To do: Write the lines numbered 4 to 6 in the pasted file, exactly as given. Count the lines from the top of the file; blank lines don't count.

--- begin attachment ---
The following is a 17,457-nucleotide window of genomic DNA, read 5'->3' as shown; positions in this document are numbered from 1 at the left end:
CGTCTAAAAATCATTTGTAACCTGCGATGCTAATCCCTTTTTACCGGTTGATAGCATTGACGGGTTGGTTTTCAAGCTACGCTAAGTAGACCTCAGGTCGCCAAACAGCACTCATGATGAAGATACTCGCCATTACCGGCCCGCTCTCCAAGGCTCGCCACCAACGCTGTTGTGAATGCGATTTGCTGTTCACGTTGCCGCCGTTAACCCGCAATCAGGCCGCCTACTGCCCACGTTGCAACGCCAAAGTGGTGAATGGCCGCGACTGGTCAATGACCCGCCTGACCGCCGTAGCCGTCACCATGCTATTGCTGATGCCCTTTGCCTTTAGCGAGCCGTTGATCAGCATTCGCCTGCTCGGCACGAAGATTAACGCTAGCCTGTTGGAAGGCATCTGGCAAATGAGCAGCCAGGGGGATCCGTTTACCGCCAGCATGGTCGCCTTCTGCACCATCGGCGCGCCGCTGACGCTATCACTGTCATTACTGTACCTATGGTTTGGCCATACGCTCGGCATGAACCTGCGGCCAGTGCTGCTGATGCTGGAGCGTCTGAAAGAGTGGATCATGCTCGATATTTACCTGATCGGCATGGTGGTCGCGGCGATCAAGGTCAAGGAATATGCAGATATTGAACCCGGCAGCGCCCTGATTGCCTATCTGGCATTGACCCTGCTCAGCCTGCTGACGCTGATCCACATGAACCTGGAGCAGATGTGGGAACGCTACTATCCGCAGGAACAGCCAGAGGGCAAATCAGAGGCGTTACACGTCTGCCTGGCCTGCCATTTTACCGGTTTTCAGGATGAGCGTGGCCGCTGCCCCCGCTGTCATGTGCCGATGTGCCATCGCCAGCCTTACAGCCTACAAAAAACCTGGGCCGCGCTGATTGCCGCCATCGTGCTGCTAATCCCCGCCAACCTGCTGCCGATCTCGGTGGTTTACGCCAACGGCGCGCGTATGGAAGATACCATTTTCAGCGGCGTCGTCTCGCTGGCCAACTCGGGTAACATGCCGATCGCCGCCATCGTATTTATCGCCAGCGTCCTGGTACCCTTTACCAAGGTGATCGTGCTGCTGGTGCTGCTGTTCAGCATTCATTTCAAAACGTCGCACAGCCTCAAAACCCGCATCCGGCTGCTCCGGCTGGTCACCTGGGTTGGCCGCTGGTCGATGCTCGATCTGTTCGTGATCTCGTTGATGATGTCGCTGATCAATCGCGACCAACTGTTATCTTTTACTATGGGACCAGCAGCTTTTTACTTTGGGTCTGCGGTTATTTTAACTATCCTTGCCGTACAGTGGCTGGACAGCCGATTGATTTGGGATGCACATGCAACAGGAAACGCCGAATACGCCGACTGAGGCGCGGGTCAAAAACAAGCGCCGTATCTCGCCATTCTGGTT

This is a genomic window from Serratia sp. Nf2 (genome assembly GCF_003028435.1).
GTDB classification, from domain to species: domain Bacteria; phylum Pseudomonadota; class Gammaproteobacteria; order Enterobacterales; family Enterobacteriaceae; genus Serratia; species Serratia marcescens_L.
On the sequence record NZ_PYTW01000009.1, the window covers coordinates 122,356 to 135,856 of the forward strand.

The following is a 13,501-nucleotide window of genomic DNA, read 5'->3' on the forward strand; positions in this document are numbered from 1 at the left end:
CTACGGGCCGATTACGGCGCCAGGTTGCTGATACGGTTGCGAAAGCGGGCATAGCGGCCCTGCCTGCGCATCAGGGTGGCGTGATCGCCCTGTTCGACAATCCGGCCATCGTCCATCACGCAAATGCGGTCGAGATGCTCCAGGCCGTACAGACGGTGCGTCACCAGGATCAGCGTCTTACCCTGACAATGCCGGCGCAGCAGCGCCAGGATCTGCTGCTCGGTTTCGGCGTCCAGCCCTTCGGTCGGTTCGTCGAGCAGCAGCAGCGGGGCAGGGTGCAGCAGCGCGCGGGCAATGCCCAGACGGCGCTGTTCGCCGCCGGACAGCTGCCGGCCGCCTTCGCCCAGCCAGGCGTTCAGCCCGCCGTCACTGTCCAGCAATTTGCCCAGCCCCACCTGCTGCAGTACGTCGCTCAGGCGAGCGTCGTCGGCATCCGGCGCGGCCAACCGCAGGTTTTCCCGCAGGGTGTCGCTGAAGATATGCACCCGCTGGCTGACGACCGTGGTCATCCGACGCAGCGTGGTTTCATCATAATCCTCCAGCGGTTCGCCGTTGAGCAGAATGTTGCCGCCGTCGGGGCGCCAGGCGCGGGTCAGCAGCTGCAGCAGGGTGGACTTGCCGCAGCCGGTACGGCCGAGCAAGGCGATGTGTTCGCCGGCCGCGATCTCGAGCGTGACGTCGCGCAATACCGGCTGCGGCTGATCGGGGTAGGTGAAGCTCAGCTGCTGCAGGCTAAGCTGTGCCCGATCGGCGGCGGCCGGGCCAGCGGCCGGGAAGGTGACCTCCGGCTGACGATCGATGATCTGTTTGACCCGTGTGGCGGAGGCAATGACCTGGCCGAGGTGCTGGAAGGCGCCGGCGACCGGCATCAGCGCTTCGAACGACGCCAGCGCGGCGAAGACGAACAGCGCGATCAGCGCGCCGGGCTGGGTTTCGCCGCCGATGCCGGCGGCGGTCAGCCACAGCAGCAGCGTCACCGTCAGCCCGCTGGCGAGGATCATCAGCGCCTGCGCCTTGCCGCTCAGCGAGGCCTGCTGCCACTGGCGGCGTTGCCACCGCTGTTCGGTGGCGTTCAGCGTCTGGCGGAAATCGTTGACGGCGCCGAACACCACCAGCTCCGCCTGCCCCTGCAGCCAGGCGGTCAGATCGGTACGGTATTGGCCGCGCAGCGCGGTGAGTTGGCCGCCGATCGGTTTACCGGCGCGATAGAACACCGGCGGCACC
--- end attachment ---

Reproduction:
GTDB classification, from domain to species: domain Bacteria; phylum Pseudomonadota; class Gammaproteobacteria; order Enterobacterales; family Enterobacteriaceae; genus Serratia; species Serratia marcescens_L.
On the sequence record NZ_PYTW01000009.1, the window covers coordinates 122,356 to 135,856 of the forward strand.

The following is a 13,501-nucleotide window of genomic DNA, read 5'->3' on the forward strand; positions in this document are numbered from 1 at the left end: